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Membrane-bound and releasable nucleotidase activities: Differences in canine mesenteric artery and vein

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1. At least two enzymatic activities are proposed to degrade the extracellular ATP: (i) ubiquitously expressed membrane-bound enzymes (ecto-nucleotidases); and (ii) soluble (releasable) nucleotidases that are released during stimulation of sympathetic nerves and break down neuronal ATP. No quantitative data have placed the magnitude of these nucleotidase activities into a physiological perspective of neurovascular control.

2. We studied comparatively the membrane-bound and releasable nucleotidase activities in canine isolated inferior mesenteric arteries and veins using 1,N6-etheno(ε)-nucleotides (i.e. ε-ATP, ε-ADP, ε-AMP and ε-adenosine) as exogenous substrates. The enzymatic activities were estimated by measuring the disappearance of the ε-substrate and appearance of ε-products by means of HPLC–fluorescence detection during either stimulation of sympathetic perivascular nerves (releasable activity) or in the absence of nerve stimulation (ecto-nucleotidase activity).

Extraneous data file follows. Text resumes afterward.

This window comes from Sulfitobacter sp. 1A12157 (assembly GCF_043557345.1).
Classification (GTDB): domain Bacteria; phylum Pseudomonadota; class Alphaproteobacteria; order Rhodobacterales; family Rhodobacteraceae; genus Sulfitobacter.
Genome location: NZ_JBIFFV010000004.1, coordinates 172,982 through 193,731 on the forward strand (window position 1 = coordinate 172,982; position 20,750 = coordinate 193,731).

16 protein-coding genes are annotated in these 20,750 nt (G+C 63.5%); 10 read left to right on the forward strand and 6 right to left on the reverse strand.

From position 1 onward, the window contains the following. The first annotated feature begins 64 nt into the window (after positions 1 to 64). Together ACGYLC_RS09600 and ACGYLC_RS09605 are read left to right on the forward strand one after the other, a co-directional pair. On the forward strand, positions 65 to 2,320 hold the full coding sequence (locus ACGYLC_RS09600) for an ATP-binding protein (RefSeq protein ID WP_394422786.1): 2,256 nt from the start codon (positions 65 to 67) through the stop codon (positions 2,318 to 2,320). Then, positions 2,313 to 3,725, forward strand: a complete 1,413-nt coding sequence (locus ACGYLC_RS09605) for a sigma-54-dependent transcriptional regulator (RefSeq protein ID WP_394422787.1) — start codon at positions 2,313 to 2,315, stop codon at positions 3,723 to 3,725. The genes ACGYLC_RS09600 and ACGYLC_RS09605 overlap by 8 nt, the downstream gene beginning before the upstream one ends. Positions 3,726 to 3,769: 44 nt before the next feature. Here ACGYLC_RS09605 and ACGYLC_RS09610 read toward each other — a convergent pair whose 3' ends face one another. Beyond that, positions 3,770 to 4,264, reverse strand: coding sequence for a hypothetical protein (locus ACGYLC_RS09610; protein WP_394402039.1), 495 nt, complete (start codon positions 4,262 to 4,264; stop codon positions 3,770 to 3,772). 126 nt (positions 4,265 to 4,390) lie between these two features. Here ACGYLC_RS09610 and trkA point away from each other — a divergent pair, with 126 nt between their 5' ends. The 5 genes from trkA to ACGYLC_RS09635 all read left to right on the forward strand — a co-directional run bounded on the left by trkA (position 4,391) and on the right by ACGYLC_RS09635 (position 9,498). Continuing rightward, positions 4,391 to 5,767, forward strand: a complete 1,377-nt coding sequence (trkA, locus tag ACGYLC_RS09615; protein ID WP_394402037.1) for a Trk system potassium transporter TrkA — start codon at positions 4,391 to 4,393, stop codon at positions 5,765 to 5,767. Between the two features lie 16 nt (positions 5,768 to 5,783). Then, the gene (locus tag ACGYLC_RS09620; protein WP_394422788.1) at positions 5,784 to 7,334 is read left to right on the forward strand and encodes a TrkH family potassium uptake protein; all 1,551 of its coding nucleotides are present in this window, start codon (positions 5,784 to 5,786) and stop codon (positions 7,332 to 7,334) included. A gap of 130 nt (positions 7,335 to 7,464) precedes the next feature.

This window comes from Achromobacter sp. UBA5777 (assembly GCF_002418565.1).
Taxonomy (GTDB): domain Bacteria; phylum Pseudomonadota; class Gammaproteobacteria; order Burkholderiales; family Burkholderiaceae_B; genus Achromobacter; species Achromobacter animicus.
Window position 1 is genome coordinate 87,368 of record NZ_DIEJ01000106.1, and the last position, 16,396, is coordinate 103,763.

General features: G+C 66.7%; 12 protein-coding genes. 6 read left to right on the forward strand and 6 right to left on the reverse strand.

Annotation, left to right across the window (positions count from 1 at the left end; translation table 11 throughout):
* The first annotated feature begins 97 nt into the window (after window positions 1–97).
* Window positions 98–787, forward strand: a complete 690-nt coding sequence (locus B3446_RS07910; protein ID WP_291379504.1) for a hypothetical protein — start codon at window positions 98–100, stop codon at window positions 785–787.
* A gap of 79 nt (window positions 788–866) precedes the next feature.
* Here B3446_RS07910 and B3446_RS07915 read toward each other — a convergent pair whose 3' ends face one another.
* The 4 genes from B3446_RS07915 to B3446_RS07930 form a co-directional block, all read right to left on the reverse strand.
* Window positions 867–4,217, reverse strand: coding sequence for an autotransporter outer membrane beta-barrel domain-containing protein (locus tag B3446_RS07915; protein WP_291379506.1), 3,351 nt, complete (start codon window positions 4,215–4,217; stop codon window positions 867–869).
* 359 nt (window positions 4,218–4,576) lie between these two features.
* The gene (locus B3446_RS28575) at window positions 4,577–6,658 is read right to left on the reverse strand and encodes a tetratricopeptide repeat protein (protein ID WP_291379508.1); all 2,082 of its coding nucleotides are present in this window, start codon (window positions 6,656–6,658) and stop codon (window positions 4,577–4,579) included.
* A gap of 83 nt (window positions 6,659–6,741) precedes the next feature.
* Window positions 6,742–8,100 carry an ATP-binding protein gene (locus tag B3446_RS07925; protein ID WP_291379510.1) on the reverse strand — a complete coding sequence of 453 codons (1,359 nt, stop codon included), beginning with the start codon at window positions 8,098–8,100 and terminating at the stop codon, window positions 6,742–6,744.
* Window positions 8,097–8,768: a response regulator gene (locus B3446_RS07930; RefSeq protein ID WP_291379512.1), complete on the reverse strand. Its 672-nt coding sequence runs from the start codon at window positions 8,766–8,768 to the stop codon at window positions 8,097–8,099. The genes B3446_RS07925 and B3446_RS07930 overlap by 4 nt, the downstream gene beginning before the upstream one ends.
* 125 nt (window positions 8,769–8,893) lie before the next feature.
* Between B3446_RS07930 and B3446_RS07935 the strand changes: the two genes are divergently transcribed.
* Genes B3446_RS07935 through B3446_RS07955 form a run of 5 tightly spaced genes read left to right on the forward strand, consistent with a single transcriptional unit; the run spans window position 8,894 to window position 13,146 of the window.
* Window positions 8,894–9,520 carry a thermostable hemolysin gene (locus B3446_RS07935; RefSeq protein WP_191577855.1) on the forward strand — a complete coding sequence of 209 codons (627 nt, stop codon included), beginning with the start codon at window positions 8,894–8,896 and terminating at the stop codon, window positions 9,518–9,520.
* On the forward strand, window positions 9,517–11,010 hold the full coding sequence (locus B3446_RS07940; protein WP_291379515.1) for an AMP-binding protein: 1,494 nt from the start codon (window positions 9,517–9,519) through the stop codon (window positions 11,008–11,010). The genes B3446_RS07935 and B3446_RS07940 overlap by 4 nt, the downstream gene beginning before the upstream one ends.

3. Incubation of vascular segments with 50 nmol/L ε-ATP for 60 min resulted in a decrease of the ε-ATP substrate by 63.5 ± 4.6 and 91.2 ± 6.2% in the artery and vein, respectively. In contrast, the decrease of the ε-ATP during electrical field stimulation (EFS; 16 Hz, 0.3 msec, 2 min) was 39.8 ± 4.2% in the artery and 13.1 ± 7.3% in the vein. Therefore, the mesenteric arteries demonstrate a greater releasable ATPase activity and a weaker ecto-ATPase activity than mesenteric veins.

4. The degradation of ε-ADP and ε-AMP was similar in both blood vessels under either experimental protocol. The ε-adenosine was not significantly degraded in the absence or presence of EFS.

5. These data implicate a differential removal of extracellular ATP as a potential mechanism of serving resistance and capacitance in the splanchnic circulation.
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Keywords: autonomic nervous system; ecto-nucleotidases; etheno-nucleotides; extracellular ATP; mesenteric artery; mesenteric vein; releasable nucleotidases

Document Type: Research Article

Affiliations: Department of Physiology and Cell Biology, University of Nevada School of Medicine, Reno, Nevada, USA

Publication date: March 1, 2003

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